The Helmets of the Mandalorian Warriors
Often, the iconic and signature helmets of the Star Wars belong to Darth Vader, the Stormtroopers, and even now Kylo Ren, but there is another...the Mandalorian warriors T-visor helmets. Since the appearance of Boba Fett in the original holy trilogy, we fans have known that our favorite bounty hunter sported an helmet belonging to the ancient Mandalorian warriors and they influence the early version of the Imperial Stormtroopers. In 2002, that long held information was fully fleshed out in SW: ATOC. Much like the Knights of Europe and the Samurai, the Mandalorian warriors were known for their armor and helmets that became symbols of their entire organization. Throughout the evolution of the Mandalorian warriors and the many clans that hail from that culture, their full enclosed helmets possess an T-shaped visor and an HUD informational display with sometimes an flip-down rangefinder. While the Mandalorian warriors died out and there were still a few left and one, Jango Fett imported the T-visor hallmark to this warrior-prodigy, the clone troopers. For much of the Clone Wars, the Republic clone troopers worn an T-shaped visor fully enclosed helmet that spoke to the genetic origins of the clone troopers and an old sense of historical irony given the history between the Jedi and the Mandalorians. By the end of the Clone Wars, as the empire rose, the clone trooper helmet had been modified, abandoning the T-visor, there is still a piece of those warriors in the armor of the stormtrooper.  

Major West's "Iron Man" Helmet from Lost in Space (1998)

The original Lost in Space was an early successful sci-fi show on a major American network, and during the 1990's, it was a trend to given old TV shows the big movie treatment. In 1998, we got the Lost in Space film that bombed at the box office and is not well known today. Anyways, the character of Major Don West, played by Matt LaBlanc, was outfitted with the latest in high-tech military gear and weaponry, including a rather future cool deployable/collapsible full-face battle armor, nicknamed "Iron Man" by the costuming community. It is likely that the 1994 Stargate film with the alien collapsible helmets and masks was an inspiration behind West's Iron Man mask. There is little information on the mask/helmet itself.

Next Time on FWS...
There is that special noise, the thump-thump of a firearm that does not match the explosive rush of sound we expect from an firearm....and we all know that there is an sound suppressor at work. For nearly an hundred years, the silencer or sound suppressor, as been the tool of assassins, spies, special forces, and wannabes. Despite, the extremely common nature of silencers in popular media, they are poorly understood by many due to misrepresentation of sound suppressors in popular media...including Bond films and Call of Duty games. Join FWS next time when expert contributor Yoel sorts out the fact from the fiction of sound suppressors.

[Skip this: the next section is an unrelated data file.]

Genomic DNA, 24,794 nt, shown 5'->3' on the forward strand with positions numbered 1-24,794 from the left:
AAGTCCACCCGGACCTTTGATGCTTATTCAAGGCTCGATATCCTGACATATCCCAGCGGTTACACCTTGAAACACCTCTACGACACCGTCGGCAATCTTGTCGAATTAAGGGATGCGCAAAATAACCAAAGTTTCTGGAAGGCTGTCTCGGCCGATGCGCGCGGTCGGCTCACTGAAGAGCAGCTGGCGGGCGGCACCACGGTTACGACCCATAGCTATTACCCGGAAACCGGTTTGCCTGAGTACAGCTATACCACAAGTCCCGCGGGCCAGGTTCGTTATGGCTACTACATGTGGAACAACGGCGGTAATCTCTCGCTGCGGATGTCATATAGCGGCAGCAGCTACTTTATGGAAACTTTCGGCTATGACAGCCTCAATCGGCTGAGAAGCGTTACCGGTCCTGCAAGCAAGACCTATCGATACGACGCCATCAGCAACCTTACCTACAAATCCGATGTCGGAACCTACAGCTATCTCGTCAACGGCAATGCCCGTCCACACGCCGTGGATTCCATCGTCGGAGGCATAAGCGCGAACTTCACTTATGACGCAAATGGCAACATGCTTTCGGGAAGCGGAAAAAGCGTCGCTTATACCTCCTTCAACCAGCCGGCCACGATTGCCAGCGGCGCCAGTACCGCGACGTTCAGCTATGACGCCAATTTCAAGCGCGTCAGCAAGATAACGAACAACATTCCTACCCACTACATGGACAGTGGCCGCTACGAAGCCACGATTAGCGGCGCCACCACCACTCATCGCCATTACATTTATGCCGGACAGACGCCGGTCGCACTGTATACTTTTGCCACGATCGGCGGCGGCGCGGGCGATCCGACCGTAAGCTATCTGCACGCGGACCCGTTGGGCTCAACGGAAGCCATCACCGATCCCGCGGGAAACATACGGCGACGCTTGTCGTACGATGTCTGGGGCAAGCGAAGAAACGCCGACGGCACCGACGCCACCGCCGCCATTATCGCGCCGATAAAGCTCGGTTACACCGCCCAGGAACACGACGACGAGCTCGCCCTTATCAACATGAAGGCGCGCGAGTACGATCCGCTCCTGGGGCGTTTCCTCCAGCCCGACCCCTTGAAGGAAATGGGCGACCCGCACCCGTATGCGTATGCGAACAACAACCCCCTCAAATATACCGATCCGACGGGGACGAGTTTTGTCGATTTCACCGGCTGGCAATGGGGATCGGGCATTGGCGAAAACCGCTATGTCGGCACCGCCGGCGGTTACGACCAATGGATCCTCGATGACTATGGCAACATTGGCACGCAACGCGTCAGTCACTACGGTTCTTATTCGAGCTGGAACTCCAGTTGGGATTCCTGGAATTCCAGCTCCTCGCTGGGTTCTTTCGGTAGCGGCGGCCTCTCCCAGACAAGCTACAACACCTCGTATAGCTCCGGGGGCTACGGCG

1. Great article William! This is for sure one of my favorites!

    Now my question. Do you think that Combat Helmets in the future could be or will integrated with a soldier's weapon to show how many cartridges it has left in the magazine (like in video games), or will it be that the military will just put and electronic HUD on the mag to show the ammo count? I feel as if it is more probable that they would do the latter, as trying to figure out a way to connect the weapon to the helmet's HUD seems more difficult. (If any of this doesn't make sense, please feel free to ask!)

    I will definitely say my favorite helmets in sci-fi are the various SPARTAN helmets and the Dead Space helmet. Great article once again, and I can't wait for your next one on Suppressors!

  2. I think that video game like HUDs will be in the future. I think that, in an odd move, that video games have proven their effectiveness and generations of future soldiers have grown up on shooters that display this information. An assault carbine linking into an soldier's helmet HUD system would be an easier system than open-window magazine. There could be a backup system on the weapon itself, as seen in some of the weapon of DESTINY rather than the bright-as-hell LED ammo counter seen on the M41a1 from ALIENS.
    Thanks for the comment and reading!

    1. A though, With the Advent of Smart glasses why not build such a hud into a set of ballistic glasses. If you keep the glasses small enough to fit under the helmet And the system could be mated with a wider range of head gear even if wanted without the helmet.

  3. An excellent article. A realistic future of the military helmet has been explored nicely in Jon Davis's The Next Warrior book series being written on Quora.com. Would check it out.

  4. Thanks in favor of sharing such a fastidious idea, piece of writing is nice, thats why i have read it…
    Odd stories

  5. This article is from back in 2014, but it seems that DOD has dropped the facemask/mandible idea for now.

    1. Actually I think they kept on it.